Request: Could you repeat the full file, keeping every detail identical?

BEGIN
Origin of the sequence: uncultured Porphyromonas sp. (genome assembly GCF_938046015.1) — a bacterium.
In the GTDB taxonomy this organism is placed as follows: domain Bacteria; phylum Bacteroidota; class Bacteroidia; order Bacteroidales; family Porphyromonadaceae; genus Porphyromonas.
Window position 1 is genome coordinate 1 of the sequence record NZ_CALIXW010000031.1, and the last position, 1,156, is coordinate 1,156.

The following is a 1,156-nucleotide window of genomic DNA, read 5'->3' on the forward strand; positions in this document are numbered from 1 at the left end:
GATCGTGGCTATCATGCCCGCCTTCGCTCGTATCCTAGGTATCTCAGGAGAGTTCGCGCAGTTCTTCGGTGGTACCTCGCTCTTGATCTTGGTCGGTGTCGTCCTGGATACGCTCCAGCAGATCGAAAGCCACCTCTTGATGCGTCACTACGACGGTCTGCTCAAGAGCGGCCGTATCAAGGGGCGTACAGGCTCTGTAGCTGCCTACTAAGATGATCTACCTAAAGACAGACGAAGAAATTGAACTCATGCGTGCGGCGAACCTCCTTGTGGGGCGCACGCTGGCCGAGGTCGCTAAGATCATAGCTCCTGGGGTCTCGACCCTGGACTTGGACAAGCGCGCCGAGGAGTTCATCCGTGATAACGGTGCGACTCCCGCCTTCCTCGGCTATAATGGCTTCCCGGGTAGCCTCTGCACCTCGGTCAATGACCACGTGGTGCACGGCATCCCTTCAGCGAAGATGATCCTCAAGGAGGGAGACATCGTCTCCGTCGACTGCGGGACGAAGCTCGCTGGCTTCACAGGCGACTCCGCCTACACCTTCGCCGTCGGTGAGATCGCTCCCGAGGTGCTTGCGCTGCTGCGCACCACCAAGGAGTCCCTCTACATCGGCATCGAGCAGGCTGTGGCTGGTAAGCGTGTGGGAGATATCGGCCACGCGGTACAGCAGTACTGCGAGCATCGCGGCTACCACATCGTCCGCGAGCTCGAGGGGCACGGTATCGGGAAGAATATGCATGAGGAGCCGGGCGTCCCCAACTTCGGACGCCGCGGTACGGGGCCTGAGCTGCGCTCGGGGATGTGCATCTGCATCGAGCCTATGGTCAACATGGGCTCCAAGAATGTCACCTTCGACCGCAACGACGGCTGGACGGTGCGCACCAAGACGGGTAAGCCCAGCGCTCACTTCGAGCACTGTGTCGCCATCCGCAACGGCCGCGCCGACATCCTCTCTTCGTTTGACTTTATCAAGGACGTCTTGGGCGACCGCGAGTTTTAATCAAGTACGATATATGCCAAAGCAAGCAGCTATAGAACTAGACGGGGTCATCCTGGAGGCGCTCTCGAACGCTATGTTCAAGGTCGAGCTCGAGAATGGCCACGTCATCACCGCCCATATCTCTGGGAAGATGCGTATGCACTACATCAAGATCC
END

Origin of the sequence: uncultured Porphyromonas sp. (genome assembly GCF_938046015.1) — a bacterium.
In the GTDB taxonomy this organism is placed as follows: domain Bacteria; phylum Bacteroidota; class Bacteroidia; order Bacteroidales; family Porphyromonadaceae; genus Porphyromonas.
Window position 1 is genome coordinate 1 of the sequence record NZ_CALIXW010000031.1, and the last position, 1,156, is coordinate 1,156.

The following is a 1,156-nucleotide window of genomic DNA, read 5'->3' on the forward strand; positions in this document are numbered from 1 at the left end:
GATCGTGGCTATCATGCCCGCCTTCGCTCGTATCCTAGGTATCTCAGGAGAGTTCGCGCAGTTCTTCGGTGGTACCTCGCTCTTGATCTTGGTCGGTGTCGTCCTGGATACGCTCCAGCAGATCGAAAGCCACCTCTTGATGCGTCACTACGACGGTCTGCTCAAGAGCGGCCGTATCAAGGGGCGTACAGGCTCTGTAGCTGCCTACTAAGATGATCTACCTAAAGACAGACGAAGAAATTGAACTCATGCGTGCGGCGAACCTCCTTGTGGGGCGCACGCTGGCCGAGGTCGCTAAGATCATAGCTCCTGGGGTCTCGACCCTGGACTTGGACAAGCGCGCCGAGGAGTTCATCCGTGATAACGGTGCGACTCCCGCCTTCCTCGGCTATAATGGCTTCCCGGGTAGCCTCTGCACCTCGGTCAATGACCACGTGGTGCACGGCATCCCTTCAGCGAAGATGATCCTCAAGGAGGGAGACATCGTCTCCGTCGACTGCGGGACGAAGCTCGCTGGCTTCACAGGCGACTCCGCCTACACCTTCGCCGTCGGTGAGATCGCTCCCGAGGTGCTTGCGCTGCTGCGCACCACCAAGGAGTCCCTCTACATCGGCATCGAGCAGGCTGTGGCTGGTAAGCGTGTGGGAGATATCGGCCACGCGGTACAGCAGTACTGCGAGCATCGCGGCTACCACATCGTCCGCGAGCTCGAGGGGCACGGTATCGGGAAGAATATGCATGAGGAGCCGGGCGTCCCCAACTTCGGACGCCGCGGTACGGGGCCTGAGCTGCGCTCGGGGATGTGCATCTGCATCGAGCCTATGGTCAACATGGGCTCCAAGAATGTCACCTTCGACCGCAACGACGGCTGGACGGTGCGCACCAAGACGGGTAAGCCCAGCGCTCACTTCGAGCACTGTGTCGCCATCCGCAACGGCCGCGCCGACATCCTCTCTTCGTTTGACTTTATCAAGGACGTCTTGGGCGACCGCGAGTTTTAATCAAGTACGATATATGCCAAAGCAAGCAGCTATAGAACTAGACGGGGTCATCCTGGAGGCGCTCTCGAACGCTATGTTCAAGGTCGAGCTCGAGAATGGCCACGTCATCACCGCCCATATCTCTGGGAAGATGCGTATGCACTACATCAAGATCC